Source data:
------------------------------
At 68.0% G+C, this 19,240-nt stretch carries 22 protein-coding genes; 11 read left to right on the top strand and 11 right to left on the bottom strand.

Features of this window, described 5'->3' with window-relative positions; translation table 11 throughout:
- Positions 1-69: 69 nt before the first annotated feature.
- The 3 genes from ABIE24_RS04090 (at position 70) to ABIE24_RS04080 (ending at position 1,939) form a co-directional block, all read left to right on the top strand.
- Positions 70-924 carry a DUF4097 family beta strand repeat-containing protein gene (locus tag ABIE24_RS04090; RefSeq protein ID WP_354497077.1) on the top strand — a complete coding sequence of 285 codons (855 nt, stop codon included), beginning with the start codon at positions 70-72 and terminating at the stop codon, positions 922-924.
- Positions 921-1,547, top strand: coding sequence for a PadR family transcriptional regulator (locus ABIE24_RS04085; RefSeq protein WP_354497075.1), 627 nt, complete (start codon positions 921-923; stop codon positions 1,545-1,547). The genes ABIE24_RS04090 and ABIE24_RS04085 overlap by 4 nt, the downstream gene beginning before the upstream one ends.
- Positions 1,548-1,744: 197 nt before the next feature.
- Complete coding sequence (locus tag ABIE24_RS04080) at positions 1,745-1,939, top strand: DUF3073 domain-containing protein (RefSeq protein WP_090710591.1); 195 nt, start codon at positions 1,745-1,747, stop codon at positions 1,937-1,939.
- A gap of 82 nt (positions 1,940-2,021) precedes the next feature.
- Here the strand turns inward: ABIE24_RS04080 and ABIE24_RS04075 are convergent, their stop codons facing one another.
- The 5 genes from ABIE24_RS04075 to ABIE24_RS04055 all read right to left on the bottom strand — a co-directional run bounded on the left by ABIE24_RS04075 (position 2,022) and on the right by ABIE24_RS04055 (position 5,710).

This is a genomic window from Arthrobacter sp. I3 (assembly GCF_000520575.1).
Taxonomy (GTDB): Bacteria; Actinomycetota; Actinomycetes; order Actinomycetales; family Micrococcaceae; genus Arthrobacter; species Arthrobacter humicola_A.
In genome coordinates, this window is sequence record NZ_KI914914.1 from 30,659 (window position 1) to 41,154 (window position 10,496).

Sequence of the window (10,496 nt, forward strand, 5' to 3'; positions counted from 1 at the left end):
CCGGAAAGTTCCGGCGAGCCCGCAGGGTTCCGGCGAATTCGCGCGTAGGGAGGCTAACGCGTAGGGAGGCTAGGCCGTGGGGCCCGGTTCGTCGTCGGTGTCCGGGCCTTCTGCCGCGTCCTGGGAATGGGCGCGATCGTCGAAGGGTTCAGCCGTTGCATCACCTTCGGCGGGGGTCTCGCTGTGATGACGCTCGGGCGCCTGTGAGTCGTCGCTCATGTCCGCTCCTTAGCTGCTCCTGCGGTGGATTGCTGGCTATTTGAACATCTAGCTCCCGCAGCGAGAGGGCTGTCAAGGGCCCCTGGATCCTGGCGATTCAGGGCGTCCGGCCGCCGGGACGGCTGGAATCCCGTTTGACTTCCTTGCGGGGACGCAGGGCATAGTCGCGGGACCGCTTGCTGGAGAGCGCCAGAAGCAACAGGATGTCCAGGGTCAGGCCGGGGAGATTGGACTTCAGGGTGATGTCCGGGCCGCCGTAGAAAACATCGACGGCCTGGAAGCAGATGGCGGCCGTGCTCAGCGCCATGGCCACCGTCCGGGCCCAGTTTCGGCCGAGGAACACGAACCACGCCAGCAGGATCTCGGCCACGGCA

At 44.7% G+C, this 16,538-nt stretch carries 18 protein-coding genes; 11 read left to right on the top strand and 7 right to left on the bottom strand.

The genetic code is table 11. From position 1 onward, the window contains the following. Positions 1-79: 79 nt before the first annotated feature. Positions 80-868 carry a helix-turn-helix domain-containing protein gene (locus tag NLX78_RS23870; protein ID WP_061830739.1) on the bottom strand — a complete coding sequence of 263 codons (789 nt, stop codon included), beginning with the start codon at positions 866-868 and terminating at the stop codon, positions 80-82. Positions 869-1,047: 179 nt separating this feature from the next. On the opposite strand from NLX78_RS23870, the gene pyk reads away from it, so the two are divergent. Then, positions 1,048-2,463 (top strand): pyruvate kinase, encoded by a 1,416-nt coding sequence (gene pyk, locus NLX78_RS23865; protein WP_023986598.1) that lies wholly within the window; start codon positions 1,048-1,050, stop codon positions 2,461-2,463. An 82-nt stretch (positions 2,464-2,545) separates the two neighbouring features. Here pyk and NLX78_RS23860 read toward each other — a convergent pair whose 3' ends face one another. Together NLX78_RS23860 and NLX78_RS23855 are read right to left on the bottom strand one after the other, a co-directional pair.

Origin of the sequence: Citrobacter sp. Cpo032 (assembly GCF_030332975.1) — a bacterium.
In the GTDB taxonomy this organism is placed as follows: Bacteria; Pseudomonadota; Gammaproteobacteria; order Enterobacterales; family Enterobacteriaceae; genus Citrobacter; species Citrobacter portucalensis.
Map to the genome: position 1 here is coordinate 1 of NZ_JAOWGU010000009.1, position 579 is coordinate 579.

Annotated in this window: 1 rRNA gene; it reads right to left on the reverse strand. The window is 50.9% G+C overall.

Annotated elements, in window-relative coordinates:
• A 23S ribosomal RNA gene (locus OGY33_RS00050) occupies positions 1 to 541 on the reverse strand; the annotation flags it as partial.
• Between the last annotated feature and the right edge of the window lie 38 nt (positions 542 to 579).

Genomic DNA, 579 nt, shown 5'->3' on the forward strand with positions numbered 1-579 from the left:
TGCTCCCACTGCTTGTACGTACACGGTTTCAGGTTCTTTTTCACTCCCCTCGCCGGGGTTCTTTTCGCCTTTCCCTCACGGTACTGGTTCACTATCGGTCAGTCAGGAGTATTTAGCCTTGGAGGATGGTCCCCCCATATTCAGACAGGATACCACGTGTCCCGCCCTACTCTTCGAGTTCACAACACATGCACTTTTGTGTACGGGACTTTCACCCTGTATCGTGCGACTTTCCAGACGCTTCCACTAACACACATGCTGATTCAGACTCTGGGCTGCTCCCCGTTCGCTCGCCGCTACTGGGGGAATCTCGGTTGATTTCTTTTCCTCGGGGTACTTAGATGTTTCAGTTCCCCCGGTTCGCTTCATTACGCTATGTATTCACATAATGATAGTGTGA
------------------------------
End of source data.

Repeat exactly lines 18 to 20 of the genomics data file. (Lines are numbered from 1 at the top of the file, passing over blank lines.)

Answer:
The genetic code is table 11. From position 1 onward, the window contains the following. Positions 1-79: 79 nt before the first annotated feature. Positions 80-868 carry a helix-turn-helix domain-containing protein gene (locus tag NLX78_RS23870; protein ID WP_061830739.1) on the bottom strand — a complete coding sequence of 263 codons (789 nt, stop codon included), beginning with the start codon at positions 866-868 and terminating at the stop codon, positions 80-82. Positions 869-1,047: 179 nt separating this feature from the next. On the opposite strand from NLX78_RS23870, the gene pyk reads away from it, so the two are divergent. Then, positions 1,048-2,463 (top strand): pyruvate kinase, encoded by a 1,416-nt coding sequence (gene pyk, locus NLX78_RS23865; protein WP_023986598.1) that lies wholly within the window; start codon positions 1,048-1,050, stop codon positions 2,461-2,463. An 82-nt stretch (positions 2,464-2,545) separates the two neighbouring features. Here pyk and NLX78_RS23860 read toward each other — a convergent pair whose 3' ends face one another. Together NLX78_RS23860 and NLX78_RS23855 are read right to left on the bottom strand one after the other, a co-directional pair.

Origin of the sequence: Citrobacter sp. Cpo032 (assembly GCF_030332975.1) — a bacterium.
In the GTDB taxonomy this organism is placed as follows: Bacteria; Pseudomonadota; Gammaproteobacteria; order Enterobacterales; family Enterobacteriaceae; genus Citrobacter; species Citrobacter portucalensis.